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Blind Christian Once Banned From Public Park for Sharing Her Faith Wins Religious Freedom Case


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A Christian woman once banned for two years from a Rhode Island public park for sharing her faith has had her liberty restored to her.

Gail Blair, who is blind, enjoyed going to the public park next to her home in Westerly, Rhode Island, and talking with anyone who seemed interested in her faith in Jesus Christ. Because of her blindness, it was the only park she could access independently.

But according to Fox News, in June 2019, officials at the Memorial and Library Association, in charge of Westerly Library and Wilcox Park, demanded Blair, stop having conversations with others in the park about Jesus. 

During her talks, Blair also would offer passers-by a copy of the Gospel of John. Members of the association called the local police on June 24, 2019, complaining that she "accost(ed)" patrons by "stopping" and "giving them religious pamphlets" which they were discarding in the park.

A short time later, after volunteering to assist her church's Vacation Bible School event in the park, the Westerly Police Department informed Blair that she had trespassed, warning her that any future violations would result in her being placed under arrest. Blair was banned from the park for two years.

Blair denied violating the association's "Rules of Conduct," and said she never confronted anyone.

"I do what the Pocket Testament League urges," she explained. "Simply offer them a Gospel of John, the Word of God. No arguing."

As CBN News previously reported, in June of this year, First Liberty Institute and William Wray Jr., an attorney at Adler Pollock & Sheehan P.C., took up Blair's cause and filed a charge of discrimination on her behalf with the Rhode Island Commission for Human Rights against Westerly, Rhode Island's Memorial and Library Association for banning the woman from a public park.  

"Banning a blind woman from entering a public park simply because she offers people she meets religious material is outrageous and discriminatory," said Jeremy Dys, special counsel for Litigation and Communications at First Liberty Institute. "No government entity should ban anyone—let alone a gentle, blind woman—for simply carrying on conversations about her faith and giving them a copy of the Gospel of John in a public park."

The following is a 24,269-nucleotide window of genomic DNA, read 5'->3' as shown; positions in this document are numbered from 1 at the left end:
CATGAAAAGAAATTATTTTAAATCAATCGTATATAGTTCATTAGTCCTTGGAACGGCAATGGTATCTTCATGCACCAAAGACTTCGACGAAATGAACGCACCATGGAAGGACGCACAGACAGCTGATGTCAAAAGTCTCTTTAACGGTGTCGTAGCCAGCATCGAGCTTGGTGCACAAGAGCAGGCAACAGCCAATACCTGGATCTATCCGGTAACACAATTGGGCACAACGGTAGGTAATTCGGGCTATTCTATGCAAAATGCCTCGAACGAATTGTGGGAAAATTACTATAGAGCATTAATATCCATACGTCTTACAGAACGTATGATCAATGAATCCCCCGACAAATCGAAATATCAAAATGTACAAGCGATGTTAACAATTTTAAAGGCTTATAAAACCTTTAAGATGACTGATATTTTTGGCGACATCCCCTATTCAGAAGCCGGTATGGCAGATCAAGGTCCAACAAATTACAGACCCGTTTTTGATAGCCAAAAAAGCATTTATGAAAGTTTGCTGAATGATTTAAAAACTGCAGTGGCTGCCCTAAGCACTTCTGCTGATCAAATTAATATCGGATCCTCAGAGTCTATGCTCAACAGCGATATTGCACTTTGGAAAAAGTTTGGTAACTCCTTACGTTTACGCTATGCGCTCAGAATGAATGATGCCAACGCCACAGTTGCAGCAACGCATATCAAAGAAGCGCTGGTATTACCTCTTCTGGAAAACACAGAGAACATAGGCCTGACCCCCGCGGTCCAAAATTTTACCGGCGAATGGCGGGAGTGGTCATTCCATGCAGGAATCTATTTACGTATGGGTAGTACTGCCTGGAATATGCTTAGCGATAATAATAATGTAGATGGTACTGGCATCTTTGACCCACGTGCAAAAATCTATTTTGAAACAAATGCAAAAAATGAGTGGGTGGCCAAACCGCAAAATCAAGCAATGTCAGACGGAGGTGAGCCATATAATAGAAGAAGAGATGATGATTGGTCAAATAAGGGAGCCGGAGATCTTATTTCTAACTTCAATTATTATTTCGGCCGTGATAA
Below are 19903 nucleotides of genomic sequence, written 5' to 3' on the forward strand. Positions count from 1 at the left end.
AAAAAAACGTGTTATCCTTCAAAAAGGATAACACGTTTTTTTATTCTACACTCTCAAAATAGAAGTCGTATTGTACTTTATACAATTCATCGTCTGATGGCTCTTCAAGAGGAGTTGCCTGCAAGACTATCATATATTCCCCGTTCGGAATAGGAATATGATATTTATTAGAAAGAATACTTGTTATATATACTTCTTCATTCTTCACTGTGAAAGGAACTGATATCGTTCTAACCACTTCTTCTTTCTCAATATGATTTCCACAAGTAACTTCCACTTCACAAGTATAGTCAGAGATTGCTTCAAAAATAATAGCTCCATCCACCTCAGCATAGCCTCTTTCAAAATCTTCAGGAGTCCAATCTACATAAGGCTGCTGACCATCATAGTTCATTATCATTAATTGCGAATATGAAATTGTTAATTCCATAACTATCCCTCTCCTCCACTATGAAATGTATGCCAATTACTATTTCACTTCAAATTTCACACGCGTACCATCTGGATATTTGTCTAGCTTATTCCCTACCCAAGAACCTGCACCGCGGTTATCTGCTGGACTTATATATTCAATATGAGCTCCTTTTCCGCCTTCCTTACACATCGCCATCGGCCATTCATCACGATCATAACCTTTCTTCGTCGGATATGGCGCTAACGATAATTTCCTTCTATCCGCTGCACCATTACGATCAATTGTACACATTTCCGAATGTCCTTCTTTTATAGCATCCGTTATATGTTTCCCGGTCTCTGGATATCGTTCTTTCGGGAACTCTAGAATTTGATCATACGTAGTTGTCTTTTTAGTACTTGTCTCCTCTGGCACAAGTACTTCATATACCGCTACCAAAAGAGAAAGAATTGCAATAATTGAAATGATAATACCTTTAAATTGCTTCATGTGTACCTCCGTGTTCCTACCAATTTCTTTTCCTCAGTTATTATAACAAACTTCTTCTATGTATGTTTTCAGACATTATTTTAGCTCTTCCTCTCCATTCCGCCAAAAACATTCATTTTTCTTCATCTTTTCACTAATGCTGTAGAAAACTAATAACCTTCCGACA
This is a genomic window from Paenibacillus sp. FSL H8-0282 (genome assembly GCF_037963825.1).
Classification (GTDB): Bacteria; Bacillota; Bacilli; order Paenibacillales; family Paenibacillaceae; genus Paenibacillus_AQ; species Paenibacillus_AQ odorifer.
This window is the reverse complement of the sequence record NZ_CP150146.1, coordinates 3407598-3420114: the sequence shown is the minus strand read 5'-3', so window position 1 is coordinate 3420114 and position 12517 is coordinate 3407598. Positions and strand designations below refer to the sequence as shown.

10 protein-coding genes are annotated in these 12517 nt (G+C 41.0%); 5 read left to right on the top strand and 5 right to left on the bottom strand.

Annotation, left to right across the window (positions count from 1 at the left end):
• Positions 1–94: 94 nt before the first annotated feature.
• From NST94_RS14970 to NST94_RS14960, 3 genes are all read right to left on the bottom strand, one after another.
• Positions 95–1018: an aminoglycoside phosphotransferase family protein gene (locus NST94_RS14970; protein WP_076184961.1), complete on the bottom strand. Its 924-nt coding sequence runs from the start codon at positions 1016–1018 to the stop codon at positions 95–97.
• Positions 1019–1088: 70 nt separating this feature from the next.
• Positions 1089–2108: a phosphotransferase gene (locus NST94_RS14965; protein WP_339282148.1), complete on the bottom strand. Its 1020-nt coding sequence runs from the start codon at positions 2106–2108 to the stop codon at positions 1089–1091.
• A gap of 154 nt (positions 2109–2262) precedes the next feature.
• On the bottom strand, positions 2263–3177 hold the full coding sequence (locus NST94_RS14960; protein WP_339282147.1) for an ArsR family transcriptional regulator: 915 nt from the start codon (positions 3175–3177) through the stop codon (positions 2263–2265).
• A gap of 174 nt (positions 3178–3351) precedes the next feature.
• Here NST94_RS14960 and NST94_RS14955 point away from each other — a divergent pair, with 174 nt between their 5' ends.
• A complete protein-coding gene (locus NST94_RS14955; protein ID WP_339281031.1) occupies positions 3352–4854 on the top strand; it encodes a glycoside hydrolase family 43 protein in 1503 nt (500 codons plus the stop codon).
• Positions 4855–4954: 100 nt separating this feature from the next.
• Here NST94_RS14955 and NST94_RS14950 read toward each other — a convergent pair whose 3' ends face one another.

The park association denied any discrimination against Blair, but Fox News reports the woman's attorneys and the association reached an agreement late last week revoking the ban against Blair so she could once again talk about her faith at the park. 

Blair's case is an example of how easily rights guaranteed by the US Constitution and assumed by Americans to always be there, can be swept away unless people are vigilant and stand up against overweening and smug local associations or governments who deliberately, or even inadvertently, violate those rights.  

For Gail Blair, she's just grateful her God-given rights have been preserved, and that she can freely go back to doing something she loves.

"I am thankful to First Liberty Institute and all my attorneys for fighting on my behalf and look forward to once again spending time in the park and sharing my faith in Jesus with those who are interested in having the conversation," she said.

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About The Author


Deborah Bunting is a contributing writer for who has spent decades in the field of journalism, covering everything from politics to the role of the church in our world.